Of course, not all challenges are addressed, at least not yet. The DiMeos have a supportive and loving marriage. The reality is that 80-90% of marriages fail in families with a special needs child. The DiMeo’s marriage certainly adds to the heartwarming quality of Speechless. However, it is definitely not the reality of the vast majority of special needs families, including my own.
Despite having Cerebral Palsy, JJ appears to be quite healthy. Again, this is not always the reality for families with a special needs child. Endless doctor appointments are stressful, emotionally and financially draining and downright frightening. These aspects of having a disabled child may not work well into the lighthearted, entertaining framework of Speechless. Quite honestly, I would prefer that the writers of Speechless keep this framework intact. I would not want Speechless to become too serious, as the appeal would fade.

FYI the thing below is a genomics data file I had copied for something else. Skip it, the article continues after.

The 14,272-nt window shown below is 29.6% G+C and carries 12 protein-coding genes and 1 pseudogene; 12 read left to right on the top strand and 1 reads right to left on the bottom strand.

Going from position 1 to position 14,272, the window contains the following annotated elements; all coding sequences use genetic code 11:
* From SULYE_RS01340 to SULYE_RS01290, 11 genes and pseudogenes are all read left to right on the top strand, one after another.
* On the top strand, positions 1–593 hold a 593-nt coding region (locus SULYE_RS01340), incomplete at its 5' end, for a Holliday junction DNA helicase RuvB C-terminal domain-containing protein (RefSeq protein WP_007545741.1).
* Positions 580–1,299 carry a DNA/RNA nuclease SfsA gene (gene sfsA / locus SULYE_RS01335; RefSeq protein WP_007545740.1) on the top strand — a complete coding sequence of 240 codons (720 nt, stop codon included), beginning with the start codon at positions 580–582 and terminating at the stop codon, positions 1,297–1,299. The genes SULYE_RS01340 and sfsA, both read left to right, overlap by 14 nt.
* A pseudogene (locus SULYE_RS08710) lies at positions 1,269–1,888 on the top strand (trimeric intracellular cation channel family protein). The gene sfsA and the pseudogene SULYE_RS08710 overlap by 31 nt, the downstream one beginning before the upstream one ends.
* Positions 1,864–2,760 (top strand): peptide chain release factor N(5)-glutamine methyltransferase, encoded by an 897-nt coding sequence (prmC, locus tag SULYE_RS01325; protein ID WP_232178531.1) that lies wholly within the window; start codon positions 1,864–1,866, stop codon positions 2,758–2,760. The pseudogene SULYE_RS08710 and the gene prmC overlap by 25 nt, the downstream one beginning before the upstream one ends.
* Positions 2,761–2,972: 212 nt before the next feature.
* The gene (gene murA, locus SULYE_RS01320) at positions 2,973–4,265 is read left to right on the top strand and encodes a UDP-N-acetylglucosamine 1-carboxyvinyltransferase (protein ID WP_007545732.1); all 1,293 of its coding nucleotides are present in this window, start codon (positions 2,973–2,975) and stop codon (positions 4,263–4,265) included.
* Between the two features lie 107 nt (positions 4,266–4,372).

Speechless effectively brings awareness to the triumphs and challenges of family life with a disabled member. It successfully does so in an entertaining and humorous fashion. I highly recommend this show for everyone. Caregivers and individuals with disabilities will find Speechless to be relatable. Others will find Speechless to be enlightening, as well as entertaining.
You can watch Speechless every Wednesday at 8:30/7:30c on ABC. You can also watch all the episodes on Hulu! It will definitely be time well spent!
Written By: Sandi Kelch, mother and caregiver of Hunter